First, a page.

Quarrel with the King tells the story of the first four earls of Pembroke, their wives, children, estates, tenants, and allies, following their high and glamorous trajectory from the 1520s through 1650—the most turbulent and dramatic years of English history—across three generations of change, ambition, resistance, and war. The Pembrokes were at the heart of it all: the richest family in England, with old blood and new drive, led as much by a succession of extraordinary women as by their husbands and sons.
It is also the story of a power struggle, over a long century, between the family and the growing strength of the English Crown. For decades, questions of loyalty simmered: Was government about agreement and respect, or authority and compulsion? What status did traditional rights have in a changing world? Did a national emergency mean those rights could be ignored or overturned? These were the issues that in 1642 would lead to a brutal civil war, the bloodiest conflict England has ever experienced, in which the earl of Pembroke—who had been loyal till then—had no choice but to rebel against a king who he felt had betrayed both him and his country.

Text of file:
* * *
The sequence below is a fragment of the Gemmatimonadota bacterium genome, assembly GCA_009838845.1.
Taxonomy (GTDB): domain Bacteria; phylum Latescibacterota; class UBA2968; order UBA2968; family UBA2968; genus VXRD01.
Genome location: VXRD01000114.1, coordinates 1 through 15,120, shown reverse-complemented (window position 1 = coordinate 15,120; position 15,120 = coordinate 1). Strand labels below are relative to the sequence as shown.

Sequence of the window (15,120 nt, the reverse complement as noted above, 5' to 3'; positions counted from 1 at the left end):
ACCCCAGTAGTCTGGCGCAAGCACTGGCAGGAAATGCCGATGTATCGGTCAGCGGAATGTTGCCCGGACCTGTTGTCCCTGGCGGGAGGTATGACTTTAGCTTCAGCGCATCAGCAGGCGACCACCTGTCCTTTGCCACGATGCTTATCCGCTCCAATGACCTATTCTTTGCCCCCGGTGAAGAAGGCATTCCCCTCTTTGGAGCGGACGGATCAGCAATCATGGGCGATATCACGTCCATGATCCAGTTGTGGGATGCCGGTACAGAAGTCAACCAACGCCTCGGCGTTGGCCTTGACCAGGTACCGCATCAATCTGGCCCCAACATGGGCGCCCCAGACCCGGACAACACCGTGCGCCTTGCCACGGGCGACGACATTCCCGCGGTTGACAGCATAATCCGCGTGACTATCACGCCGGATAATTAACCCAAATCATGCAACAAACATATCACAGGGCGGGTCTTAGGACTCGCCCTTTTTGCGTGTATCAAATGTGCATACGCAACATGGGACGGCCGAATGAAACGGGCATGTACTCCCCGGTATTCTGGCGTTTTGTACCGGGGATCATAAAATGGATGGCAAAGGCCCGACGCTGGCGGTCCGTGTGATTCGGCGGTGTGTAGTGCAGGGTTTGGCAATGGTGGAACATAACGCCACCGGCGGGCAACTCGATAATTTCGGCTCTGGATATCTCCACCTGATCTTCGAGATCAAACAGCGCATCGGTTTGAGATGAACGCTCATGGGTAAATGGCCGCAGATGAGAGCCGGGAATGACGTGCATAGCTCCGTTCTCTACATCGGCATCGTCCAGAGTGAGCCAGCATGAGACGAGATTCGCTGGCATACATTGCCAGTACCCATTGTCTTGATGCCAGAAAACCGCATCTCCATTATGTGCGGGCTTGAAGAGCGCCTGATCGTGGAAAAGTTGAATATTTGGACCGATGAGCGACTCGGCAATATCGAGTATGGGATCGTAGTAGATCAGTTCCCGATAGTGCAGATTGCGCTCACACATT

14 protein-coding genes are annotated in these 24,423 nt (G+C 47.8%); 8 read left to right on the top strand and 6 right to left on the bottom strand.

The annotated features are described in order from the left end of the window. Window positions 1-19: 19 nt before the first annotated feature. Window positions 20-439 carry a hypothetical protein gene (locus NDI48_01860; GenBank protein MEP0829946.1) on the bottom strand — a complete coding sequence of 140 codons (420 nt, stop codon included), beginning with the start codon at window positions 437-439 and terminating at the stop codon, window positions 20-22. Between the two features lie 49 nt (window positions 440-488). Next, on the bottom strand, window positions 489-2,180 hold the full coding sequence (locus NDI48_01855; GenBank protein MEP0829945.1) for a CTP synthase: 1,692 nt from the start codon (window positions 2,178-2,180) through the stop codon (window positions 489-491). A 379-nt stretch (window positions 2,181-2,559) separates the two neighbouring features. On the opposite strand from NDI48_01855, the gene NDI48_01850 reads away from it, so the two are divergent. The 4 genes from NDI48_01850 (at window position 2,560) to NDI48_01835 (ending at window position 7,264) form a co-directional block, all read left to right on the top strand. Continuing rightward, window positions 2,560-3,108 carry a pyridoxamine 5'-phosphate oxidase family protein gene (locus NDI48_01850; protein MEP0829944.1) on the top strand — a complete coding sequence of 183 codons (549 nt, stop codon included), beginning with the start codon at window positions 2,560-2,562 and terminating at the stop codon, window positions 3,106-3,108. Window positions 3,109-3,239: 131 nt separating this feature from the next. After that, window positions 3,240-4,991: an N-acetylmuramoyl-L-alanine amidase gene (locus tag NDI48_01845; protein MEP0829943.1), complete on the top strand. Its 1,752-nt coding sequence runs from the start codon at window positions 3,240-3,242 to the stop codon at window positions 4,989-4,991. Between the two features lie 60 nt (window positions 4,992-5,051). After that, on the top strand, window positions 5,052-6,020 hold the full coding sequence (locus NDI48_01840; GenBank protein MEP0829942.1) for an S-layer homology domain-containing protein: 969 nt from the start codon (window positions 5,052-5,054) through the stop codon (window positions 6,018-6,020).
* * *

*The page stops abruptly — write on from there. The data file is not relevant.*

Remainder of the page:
At other times, the Pembrokes both threatened the Crown and acted as its bruisingly efficient and violent agents. They were ambivalent figures: flag bearers for an ancient England and time servers in some of the most corrupt courts England has ever known; fawning courtiers and indulgent landlords; puritanical aristocrats and rebel grandees. Nicolson's book amounts to a study in all the ambiguities involved in the exercise and maintenance of power and status.